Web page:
So what do you think? Were they originals or just reprints? Most believe them to be a scam of reprints.

Rittenhouse released a legitimate 40th Anniversary 1967 Star Trek trading cards reprint set that added an additional 36 cards to the set in 2006 and 2008.

1967 Star Trek Trading Cards List

Here is a listing of each card in the 1967 Leaf Star Trek Set. Each includes the number and name of the card.

  1. No Time for Escape
  2. Attempted Mutiny
  3. A Group Appears
  4. Come In, Captain Kirk
  5. Murasaki Mischief
  6. Beam Down to Dawn
  7. Beside Himself
  8. Back Through Time
  9. Horta Emerging
  10. Spock’s Box
  11. Spock in Command (Seated)
  12. Spock in Command (Standing)
  13. Befuddled Bones
  14. Prepare to Fire Phasers
  15. Command Decision
  16. Kirk Battles a Gorn
  17. Phaser Daser
  18. Space Race
  19. Fight Fire with Fire
  20. Captain’s Bluff
  21. Underground Pursuit
  22. The Bird
  23. Teeny Bopper
  24. Time Warp
  25. You’re Kidding
  26. Beam Out
  27. Burn Out
  28. Interference Out
  29. Not So Funny
  30. Prisoner of the Mind
  31. Stalking a Killer
  32. The Earth Killer
  33. Fight for the Lithium
  34. Destruction Decision
  35. “Return My Ship”
  36. Frozen at the Controls
  37. Christmas Present
  38. Amnesia Victim
  39. Decoy
  40. Beyond Tomorrow
  41. Trapped
  42. Kirk Outside Spock Inside
  43. Spock Takes a Job
  44. Kirk Held Hostage
  45. Big Joker
  46. A Scream of Pain
  47. Captain’s Statue
  48. Call me Senator
  49. Into a New World
  50. Tranquilized
  51. Time for Shore Leave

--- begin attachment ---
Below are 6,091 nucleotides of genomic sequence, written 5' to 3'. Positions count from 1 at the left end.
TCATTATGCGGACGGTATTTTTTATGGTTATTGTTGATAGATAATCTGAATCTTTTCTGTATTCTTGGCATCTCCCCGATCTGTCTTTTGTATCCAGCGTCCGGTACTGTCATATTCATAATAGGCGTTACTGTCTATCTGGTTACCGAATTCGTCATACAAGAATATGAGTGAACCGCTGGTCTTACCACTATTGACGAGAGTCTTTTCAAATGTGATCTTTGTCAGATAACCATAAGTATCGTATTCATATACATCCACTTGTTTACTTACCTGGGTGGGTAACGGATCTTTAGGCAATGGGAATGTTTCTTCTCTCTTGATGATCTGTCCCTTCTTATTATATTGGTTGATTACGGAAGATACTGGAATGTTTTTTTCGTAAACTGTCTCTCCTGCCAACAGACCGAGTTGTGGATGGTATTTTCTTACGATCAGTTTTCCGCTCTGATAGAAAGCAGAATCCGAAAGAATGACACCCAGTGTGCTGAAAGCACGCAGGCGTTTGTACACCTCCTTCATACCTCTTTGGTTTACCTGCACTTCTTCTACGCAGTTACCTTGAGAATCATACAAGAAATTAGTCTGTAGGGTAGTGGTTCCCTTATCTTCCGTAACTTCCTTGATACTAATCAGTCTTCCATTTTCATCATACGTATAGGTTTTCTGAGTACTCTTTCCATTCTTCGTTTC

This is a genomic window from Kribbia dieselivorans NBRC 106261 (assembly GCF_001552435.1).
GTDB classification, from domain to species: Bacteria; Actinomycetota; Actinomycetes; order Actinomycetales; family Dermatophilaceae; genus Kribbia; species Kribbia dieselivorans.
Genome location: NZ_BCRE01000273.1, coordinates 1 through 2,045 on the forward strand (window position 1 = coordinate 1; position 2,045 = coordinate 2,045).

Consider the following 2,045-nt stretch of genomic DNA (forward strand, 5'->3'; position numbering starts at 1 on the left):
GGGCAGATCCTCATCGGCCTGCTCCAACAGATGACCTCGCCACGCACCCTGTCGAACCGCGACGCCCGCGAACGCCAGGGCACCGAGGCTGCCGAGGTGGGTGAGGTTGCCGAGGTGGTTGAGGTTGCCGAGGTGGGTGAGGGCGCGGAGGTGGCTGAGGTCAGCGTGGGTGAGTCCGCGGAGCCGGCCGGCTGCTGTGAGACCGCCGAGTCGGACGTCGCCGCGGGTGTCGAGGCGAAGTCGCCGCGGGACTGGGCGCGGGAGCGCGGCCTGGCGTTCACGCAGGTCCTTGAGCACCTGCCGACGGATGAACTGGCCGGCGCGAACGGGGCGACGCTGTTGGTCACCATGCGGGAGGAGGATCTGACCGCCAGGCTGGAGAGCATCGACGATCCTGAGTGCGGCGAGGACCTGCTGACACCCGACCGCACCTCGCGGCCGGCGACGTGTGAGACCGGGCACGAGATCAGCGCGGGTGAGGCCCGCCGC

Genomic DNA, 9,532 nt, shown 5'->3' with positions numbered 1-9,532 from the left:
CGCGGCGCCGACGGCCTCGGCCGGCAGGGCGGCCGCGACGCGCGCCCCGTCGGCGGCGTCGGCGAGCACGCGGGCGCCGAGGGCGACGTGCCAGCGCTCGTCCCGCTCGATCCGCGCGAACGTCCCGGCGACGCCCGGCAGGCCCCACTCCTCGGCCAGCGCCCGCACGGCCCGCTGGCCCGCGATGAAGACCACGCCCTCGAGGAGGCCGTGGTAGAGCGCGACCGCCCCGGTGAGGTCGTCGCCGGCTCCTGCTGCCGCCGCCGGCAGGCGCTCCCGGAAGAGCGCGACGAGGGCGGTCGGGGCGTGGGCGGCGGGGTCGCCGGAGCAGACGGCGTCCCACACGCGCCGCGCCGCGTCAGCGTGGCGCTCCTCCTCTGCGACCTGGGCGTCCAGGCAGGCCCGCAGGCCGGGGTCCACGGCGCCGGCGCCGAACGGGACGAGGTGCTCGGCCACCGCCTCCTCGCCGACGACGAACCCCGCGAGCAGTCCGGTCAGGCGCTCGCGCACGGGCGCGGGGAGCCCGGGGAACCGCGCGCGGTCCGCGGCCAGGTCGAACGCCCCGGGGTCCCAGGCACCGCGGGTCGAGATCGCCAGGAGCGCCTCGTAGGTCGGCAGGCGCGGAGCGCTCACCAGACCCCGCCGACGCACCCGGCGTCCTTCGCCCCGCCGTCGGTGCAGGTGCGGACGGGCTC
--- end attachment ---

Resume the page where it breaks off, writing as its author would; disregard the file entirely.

52. Ice Age
  53. Ambushed
  54. Pain of Victory
  55. Cornered
  56. Jungle Hunt
  57. Collision Course
  58. Corbomite Maneuver
  59. You Give Me A Headache
  60. Shore Leave Surprise
  61. Killer Aboard
  62. Mindless Man
  63. Pirates at Bay
  64. Off Course
  65. Attack by Nothing
  66. Funny Little Enemies
  67. Poison Attack!
  68. Warp Out of Rescue
  69. Out of Control
  70. Return to the Living
  71. Space Prisoner
  72. Raspberries

Let’s Talk Value!

The first and last cards (Card 1: No Time for Escape and Card 72: Raspberries) are the most valuable cards in the set because they are harder to find in decent conditions. Keep in mind that many 9s and 10s do not exist, so if one is discovered, could pull more than you could imagine.

These cards start at about $10 in poorer condition and have sold for thousands of dollars in professionally graded Mint condition.

For more information, view PSA’s 1967 Star Trek Price Guide.

Collector Recommendations for
1967 Star Trek Trading Cards

As always, try to get a card in the best condition you can afford. These are most likely to grow in value in the future.

No Time for Escape, the first card, is by far the most valuable in the set. Card 72, Raspberries, is also very valuable as well, being the last card in the set. If you don’t plan on getting a full set, focus on these two cards.

That said, owning the full set of 1967 Star Trek trading cards would be the ultimate envy of any collector.

What Next?

If you enjoyed learning about the 1967 Star Trek trading cards, you might also want to check these Trek sets out:

There are a few places where you may be able to find Star Trek cards for sale on the internet. eBay is probably one of the best sources, but even there, you’ll find that supply is limited.

Also, I personally have almost all of the 1967 Star Trek trading cards. If you really need a specific card, let me know. I’m not promising anything, but I may be open to letting one or two go.